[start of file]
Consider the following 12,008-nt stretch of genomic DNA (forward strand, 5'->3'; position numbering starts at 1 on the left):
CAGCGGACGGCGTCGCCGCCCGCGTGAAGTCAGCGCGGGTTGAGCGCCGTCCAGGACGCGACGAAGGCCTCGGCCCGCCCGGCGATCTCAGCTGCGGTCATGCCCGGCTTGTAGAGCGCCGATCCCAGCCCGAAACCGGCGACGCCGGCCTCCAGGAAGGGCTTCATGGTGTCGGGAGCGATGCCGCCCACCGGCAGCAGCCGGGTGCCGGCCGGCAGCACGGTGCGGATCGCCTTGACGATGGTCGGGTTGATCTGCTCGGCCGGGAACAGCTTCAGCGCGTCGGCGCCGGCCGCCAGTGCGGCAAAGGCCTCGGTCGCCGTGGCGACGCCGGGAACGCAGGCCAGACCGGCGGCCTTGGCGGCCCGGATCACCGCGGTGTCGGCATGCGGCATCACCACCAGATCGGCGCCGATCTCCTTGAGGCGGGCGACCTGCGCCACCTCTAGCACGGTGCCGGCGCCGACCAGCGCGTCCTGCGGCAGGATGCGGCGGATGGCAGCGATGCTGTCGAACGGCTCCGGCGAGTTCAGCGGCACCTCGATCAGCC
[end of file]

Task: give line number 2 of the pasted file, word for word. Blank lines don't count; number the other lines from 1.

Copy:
CAGCGGACGGCGTCGCCGCCCGCGTGAAGTCAGCGCGGGTTGAGCGCCGTCCAGGACGCGACGAAGGCCTCGGCCCGCCCGGCGATCTCAGCTGCGGTCATGCCCGGCTTGTAGAGCGCCGATCCCAGCCCGAAACCGGCGACGCCGGCCTCCAGGAAGGGCTTCATGGTGTCGGGAGCGATGCCGCCCACCGGCAGCAGCCGGGTGCCGGCCGGCAGCACGGTGCGGATCGCCTTGACGATGGTCGGGTTGATCTGCTCGGCCGGGAACAGCTTCAGCGCGTCGGCGCCGGCCGCCAGTGCGGCAAAGGCCTCGGTCGCCGTGGCGACGCCGGGAACGCAGGCCAGACCGGCGGCCTTGGCGGCCCGGATCACCGCGGTGTCGGCATGCGGCATCACCACCAGATCGGCGCCGATCTCCTTGAGGCGGGCGACCTGCGCCACCTCTAGCACGGTGCCGGCGCCGACCAGCGCGTCCTGCGGCAGGATGCGGCGGATGGCAGCGATGCTGTCGAACGGCTCCGGCGAGTTCAGCGGCACCTCGATCAGCC